What Is An Overactive Bladder?

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An overactive bladder is the feeling that a person has to urinate without notice or underlying warning signs. It is caused by muscle spasms and both men and women can have this condition. A person may have the feeling to go many times during a 24 hour period and get up during the night. There are sometimes leaks when the feeling to urinate comes on for those with an overactive bladder in Wildwood, but other symptoms and illnesses might be increased due to its presence. 

What Causes An Overactive Bladder? 

There are several causes for this condition and each one brings their own complications for patients. Muscle weakness in the pelvic region is associated with women who have been pregnant and given birth. Being pregnant or during childbirth causes the muscles to become weak, possibly leading to a relaxed urinary system. Medications can interfere with the signals from the nerves to the brain. Also, caffeine and alcohol affect the bladder the same as medications. There can also be damage to the nerves in the area; the damage comes from diseases like multiple sclerosis and Parkinson's or from problems like a herniated disc. Being obese puts a strain on the bladder as well with extra weight pushing urine faster than it normally would through the body. 

Diagnosis 

A doctor will take a complete medical history that includes medications and supplements. Next, a physical exam is performed, with an emphasis on the urinary system. There are certain lab tests that will be done, one of the tests is a urinalysis. Cystometry is done to check the pressure of the bladder, while an ultrasound sees the amount of urine in the bladder. After all the tests are analyzed, then a treatment plan is put into place.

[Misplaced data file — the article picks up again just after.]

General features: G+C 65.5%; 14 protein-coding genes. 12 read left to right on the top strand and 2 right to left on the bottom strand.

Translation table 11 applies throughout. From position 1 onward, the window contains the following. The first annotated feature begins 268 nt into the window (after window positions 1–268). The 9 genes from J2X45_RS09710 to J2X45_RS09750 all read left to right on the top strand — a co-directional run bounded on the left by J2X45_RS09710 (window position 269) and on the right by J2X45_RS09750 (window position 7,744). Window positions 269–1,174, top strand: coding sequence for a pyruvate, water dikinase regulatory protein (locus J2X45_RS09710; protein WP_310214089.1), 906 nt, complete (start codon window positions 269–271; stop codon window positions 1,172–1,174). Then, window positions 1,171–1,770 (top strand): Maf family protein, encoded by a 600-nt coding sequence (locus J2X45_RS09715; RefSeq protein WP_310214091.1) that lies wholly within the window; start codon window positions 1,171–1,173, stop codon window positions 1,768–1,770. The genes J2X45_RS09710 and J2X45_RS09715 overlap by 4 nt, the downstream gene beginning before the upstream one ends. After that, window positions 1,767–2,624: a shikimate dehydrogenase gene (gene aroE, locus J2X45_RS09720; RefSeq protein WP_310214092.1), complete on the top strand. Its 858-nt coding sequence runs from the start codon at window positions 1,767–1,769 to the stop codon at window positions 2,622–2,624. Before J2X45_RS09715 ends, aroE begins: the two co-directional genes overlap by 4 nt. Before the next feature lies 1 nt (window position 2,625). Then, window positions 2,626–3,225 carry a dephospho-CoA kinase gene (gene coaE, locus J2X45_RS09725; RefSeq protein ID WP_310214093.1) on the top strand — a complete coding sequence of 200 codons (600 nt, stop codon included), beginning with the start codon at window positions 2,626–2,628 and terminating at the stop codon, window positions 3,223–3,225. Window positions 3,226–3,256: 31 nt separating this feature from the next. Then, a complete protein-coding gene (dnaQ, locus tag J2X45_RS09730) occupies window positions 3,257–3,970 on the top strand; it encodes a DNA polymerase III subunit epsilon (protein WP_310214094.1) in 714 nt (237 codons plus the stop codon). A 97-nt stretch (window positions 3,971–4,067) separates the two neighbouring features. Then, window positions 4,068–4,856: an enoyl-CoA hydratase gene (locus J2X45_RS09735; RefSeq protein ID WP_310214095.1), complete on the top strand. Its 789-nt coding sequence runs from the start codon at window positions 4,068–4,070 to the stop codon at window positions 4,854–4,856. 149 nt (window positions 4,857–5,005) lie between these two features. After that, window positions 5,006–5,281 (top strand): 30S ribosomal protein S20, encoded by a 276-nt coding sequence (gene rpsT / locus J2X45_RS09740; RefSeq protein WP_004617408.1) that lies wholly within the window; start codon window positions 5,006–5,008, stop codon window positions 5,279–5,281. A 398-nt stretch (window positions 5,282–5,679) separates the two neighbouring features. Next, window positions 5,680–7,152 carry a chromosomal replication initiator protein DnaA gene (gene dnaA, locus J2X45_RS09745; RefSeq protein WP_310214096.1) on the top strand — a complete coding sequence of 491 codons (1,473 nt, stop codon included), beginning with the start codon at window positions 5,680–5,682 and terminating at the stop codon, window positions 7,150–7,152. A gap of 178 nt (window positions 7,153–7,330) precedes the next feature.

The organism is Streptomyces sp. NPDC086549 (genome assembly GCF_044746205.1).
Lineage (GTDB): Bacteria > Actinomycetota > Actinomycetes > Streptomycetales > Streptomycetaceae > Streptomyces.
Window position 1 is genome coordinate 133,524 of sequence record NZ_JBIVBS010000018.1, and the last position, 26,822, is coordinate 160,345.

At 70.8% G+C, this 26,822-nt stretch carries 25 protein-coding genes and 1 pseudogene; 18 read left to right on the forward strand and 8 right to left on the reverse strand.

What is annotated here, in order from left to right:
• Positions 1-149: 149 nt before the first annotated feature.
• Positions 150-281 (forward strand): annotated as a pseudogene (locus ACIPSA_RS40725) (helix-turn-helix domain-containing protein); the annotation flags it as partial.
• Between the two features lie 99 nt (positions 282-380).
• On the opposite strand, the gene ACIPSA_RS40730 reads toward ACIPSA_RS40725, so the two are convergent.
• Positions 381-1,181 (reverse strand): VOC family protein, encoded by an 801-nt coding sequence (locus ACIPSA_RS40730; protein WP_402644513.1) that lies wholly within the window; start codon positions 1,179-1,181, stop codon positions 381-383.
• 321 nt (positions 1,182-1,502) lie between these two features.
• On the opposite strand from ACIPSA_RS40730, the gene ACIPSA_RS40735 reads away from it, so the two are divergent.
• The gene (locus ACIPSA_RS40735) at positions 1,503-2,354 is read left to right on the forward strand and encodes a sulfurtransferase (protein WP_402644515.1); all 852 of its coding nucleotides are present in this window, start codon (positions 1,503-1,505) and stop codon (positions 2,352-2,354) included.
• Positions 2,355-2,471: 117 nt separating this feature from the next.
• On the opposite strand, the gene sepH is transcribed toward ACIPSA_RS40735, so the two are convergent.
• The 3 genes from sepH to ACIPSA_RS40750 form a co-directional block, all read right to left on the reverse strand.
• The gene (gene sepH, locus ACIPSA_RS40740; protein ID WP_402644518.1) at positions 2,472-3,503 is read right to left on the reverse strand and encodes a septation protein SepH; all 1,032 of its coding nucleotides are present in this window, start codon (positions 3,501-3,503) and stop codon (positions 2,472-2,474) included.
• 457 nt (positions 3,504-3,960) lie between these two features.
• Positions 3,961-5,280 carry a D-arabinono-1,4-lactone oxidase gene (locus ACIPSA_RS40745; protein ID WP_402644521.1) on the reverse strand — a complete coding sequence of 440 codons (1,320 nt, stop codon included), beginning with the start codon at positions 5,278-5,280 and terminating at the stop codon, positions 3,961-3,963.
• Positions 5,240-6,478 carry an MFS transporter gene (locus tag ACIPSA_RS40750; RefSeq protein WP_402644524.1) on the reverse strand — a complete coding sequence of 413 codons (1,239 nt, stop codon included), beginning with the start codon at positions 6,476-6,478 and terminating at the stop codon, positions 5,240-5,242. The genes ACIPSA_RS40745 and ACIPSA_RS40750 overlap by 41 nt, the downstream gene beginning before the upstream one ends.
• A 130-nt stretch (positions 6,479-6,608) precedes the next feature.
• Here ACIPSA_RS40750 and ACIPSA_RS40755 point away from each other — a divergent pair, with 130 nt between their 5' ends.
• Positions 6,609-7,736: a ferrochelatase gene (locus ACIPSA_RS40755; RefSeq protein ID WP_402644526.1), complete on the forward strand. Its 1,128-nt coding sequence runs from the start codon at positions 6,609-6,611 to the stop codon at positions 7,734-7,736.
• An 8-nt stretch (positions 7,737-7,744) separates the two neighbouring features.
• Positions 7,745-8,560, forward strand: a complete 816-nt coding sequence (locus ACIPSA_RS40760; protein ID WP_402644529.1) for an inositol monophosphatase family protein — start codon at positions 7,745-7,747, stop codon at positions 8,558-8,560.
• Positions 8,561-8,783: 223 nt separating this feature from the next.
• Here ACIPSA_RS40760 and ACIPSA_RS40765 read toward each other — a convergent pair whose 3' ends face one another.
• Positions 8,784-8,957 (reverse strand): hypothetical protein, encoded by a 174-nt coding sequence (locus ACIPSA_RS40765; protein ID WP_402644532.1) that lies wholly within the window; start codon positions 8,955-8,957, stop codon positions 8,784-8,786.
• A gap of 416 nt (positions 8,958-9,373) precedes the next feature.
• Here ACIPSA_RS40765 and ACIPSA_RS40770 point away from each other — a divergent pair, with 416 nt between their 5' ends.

Treatment 

There are medications that can be prescribed for this condition; most relax the muscles of the bladder. Botox has been used and is injected into the bladder in some cases. The doctor will decide if one medication or a combination is required to fulfill a treatment plan. Behavior modification may also help; it can be used in conjunction with other treatments or on its own should the doctor see fit. Some of these changes are in diet and fluid intake and others address the emotional impacts of the condition. Keeping a diary will give a view of fluids and diet for each day, then someone will be able to avoid problem areas. Another way is to train the bladder to go according to a new schedule; this method basically takes control of the desire to urinate. Kegel exercises are a good way to strengthen weakened pelvic muscles. Surgery is the last option for treatment, surgical methods to enlarge the bladder can be used in conjunction to change the flow of urine. 

Overactive bladder can be disruptive to a normal life, but there are treatments and solutions that might just help. The proper diagnosis and treatment plan makes all the difference, no matter when the condition is observed. A doctor's guidance is all it takes to get on the right track to a normal life with an overactive bladder.

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